Benthos

Benthos, also known as benthon, from Greek benthos 'depth of the sea', is the community of organisms that live on, in, or near the seabed, river, lake, or stream bottom, also known as the benthic zone.[1] This community lives in or near marine or freshwater sedimentary environments, from tidal pools along the foreshore, out to the continental shelf, and then down to the abyssal depths.

Seaweed and two chitons in a tide pool

Many organisms adapted to deep-water pressure cannot survive in the upperparts of the water column. The pressure difference can be very significant (approximately one atmosphere for each 10 metres of water depth).[2]

Because light is absorbed before it can reach deep ocean-water, the energy source for deep benthic ecosystems is often organic matter from higher up in the water column that drifts down to the depths. This dead and decaying matter sustains the benthic food chain; most organisms in the benthic zone are scavengers or detritivores.

The term benthos, coined by Haeckel in 1891,[3] comes from the Greek noun βένθος 'depth of the sea'.[1][4] Benthos is used in freshwater biology to refer to organisms at the bottom of freshwater bodies of water, such as lakes, rivers, and streams.[5] There is also a redundant synonym, benthon.[6]

Food sources

Effect of eutrophication on marine benthic life

The main food sources for the benthos are algae and organic runoff from land. The depth of water, temperature and salinity, and type of local substrate all affect what benthos is present. In coastal waters and other places where light reaches the bottom, benthic photosynthesizing diatoms can proliferate. Filter feeders, such as sponges and bivalves, dominate hard, sandy bottoms. Deposit feeders, such as polychaetes, populate softer bottoms. Fish, such as dragonets, as well as sea stars, snails, cephalopods, and crustaceans are important predators and scavengers.

Benthic organisms, such as sea stars, oysters, clams, sea cucumbers, brittle stars and sea anemones, play an important role as a food source for fish, such as the California sheephead, and humans.

By size

Macrobenthos

Macrobenthos, prefix from Greek makrós 'long', comprises the larger, visible to the naked eye, benthic organisms greater than about 1 mm in size. Some examples are polychaete worms, bivalves, echinoderms, sea anemones, corals, sponges, sea squirts, turbellarians and larger crustaceans such as crabs, lobsters and cumaceans.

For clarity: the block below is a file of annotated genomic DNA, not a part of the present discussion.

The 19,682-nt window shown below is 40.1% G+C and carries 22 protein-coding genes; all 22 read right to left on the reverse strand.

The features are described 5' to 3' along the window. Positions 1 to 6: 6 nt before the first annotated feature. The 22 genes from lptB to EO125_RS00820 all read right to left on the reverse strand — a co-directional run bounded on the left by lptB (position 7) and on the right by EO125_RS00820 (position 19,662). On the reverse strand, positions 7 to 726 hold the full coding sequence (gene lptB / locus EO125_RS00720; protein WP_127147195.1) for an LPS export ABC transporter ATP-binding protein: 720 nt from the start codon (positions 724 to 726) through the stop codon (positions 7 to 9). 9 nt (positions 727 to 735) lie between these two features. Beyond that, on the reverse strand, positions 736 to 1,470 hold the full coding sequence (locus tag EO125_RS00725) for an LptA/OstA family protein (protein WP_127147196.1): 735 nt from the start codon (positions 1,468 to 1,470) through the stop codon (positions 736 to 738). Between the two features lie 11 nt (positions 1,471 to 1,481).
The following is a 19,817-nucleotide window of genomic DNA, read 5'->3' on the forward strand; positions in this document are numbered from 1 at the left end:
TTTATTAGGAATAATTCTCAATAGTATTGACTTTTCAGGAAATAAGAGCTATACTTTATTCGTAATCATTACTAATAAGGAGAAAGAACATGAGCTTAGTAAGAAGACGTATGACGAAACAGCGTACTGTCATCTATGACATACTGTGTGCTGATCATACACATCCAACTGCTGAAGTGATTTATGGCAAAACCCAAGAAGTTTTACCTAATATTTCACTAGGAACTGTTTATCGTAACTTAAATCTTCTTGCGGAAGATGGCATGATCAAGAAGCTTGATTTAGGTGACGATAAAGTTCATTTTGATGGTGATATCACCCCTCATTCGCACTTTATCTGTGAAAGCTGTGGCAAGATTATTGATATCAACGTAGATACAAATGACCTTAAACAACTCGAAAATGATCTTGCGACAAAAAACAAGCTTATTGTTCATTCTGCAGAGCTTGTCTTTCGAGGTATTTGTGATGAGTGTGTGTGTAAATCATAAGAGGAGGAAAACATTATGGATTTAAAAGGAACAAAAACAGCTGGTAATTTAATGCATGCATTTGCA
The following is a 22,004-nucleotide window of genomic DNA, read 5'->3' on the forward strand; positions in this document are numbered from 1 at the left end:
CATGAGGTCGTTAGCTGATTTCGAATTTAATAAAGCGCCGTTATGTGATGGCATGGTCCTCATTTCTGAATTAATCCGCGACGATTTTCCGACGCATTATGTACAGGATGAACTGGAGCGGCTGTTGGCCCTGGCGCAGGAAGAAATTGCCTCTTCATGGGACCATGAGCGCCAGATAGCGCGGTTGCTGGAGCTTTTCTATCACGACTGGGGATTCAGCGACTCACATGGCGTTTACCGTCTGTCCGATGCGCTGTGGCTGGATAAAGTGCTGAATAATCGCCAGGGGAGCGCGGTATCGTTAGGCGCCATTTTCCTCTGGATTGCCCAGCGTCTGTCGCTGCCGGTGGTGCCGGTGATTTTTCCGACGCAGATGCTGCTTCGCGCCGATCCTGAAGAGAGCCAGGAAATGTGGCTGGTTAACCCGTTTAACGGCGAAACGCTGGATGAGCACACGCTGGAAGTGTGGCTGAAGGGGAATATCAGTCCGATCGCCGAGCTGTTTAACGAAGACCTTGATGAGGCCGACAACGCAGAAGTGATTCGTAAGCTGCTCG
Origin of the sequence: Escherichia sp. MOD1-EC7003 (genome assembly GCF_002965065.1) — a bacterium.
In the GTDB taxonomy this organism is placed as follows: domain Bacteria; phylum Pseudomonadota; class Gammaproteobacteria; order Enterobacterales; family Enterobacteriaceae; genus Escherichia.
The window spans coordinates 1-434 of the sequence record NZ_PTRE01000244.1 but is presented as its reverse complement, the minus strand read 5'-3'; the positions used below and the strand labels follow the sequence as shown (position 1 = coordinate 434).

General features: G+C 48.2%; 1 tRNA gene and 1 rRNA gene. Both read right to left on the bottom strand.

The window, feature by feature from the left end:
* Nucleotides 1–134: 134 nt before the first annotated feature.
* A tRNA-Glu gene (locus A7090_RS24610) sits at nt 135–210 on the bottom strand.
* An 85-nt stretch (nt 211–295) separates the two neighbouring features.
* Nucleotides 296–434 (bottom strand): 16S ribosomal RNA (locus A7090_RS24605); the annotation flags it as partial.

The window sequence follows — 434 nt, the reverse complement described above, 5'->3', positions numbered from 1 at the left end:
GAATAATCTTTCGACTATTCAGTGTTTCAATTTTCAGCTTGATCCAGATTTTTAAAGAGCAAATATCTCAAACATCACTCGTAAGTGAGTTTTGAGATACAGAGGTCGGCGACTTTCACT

Meiobenthos

Meiobenthos, prefix from Greek omeíkhō 'halfway, middle', comprises tiny benthic organisms that are less than about 1 mm but greater than about 0.1 mm in size. Some examples are nematodes, foraminiferans, tardigrades, gastrotriches and smaller crustaceans such as copepods and ostracodes.

Microbenthos

Microbenthos, prefix from the Greek mikrós 'small', comprises microscopic benthic organisms that are less than about 0.1 mm in size. Some examples are bacteria, diatoms, ciliates, amoeba, flagellates.

By type

"A variety of marine worms": plate from Das Meer by M. J. Schleiden (1804–1881).

Zoobenthos

Zoobenthos, prefix from the Greek zôion 'animal', comprises the animals belonging to the benthos.

Phytobenthos

Phytobenthos, prefix from the Greek phutón 'plant', comprises the plants belonging to the benthos, mainly benthic diatoms and macroalgae (seaweed).

By location

Endobenthos

Endobenthos, prefix from the Greek éndon 'inner, internal', lives buried, or burrowing in the sediment, often in the oxygenated top layer, e.g., a sea pen or a sand dollar.

Epibenthos

Epibenthos, prefix from the Greek epí 'on top of', lives on top of the sediments, e.g., like a sea cucumber or a sea snail crawling about. Unlike other epiphytes.

Hyperbenthos

Hyperbenthos, prefix from the Greek hupér 'over', lives just above the sediment, e.g., a rock cod.

See also

  • Aphotic zone
  • Benthic fish
  • Benthopelagic fish
  • Bioirrigation
  • Bottom feeder
  • Deep sea
  • Deep sea communities
  • Deep sea mining
  • Demersal fish
  • Intertidal ecology
  • Littoral
  • Neritic zone
  • Nekton
  • Plankton
  • Pelagic zone
  • Photic zone
  • Profundal zone
  • Sediment Profile Imagery (SPI)
  • Stream bed

Contrast the terms plankton (the organisms that float or drift within the water), nekton (the organisms that swim (powerfully) in the water), and neuston (the organisms that float on the water).

Notes

  1. Benthos from the Census of Antarctic Marine Life website
  2. US Department of Commerce, National Oceanic and Atmospheric Administration. "How does pressure change with ocean depth?". oceanservice.noaa.gov.
  3. Haeckel, E. 1891. Plankton-Studien. Jenaische Zeitschrift für Naturwissenschaft 25 / (Neue Folge) 18: 232-336. BHL.
  4. βένθος. Liddell, Henry George; Scott, Robert; A Greek–English Lexicon at the Perseus Project.
  5. "North American Benthological Society website". Archived from the original on 2008-07-05. Retrieved 2008-08-16.
  6. Nehring, S. & Albrecht, U. (1997). Benthos und das redundante Benthon: Neologismen in der deutschsprachigen Limnologie. Lauterbornia 31: 17-30, .

References

  • "Benthos". (2008) Encyclopædia Britannica. (Retrieved May 15, 2008, from Encyclopædia Britannica Online.)
  • Ryan, Paddy (2007) "Benthic communities" Te Ara - the Encyclopædia of New Zealand, updated 21 September 2007.
  • Yip, Maricela and Madl, Pierre (1999) "Benthos" University of Salzburg.
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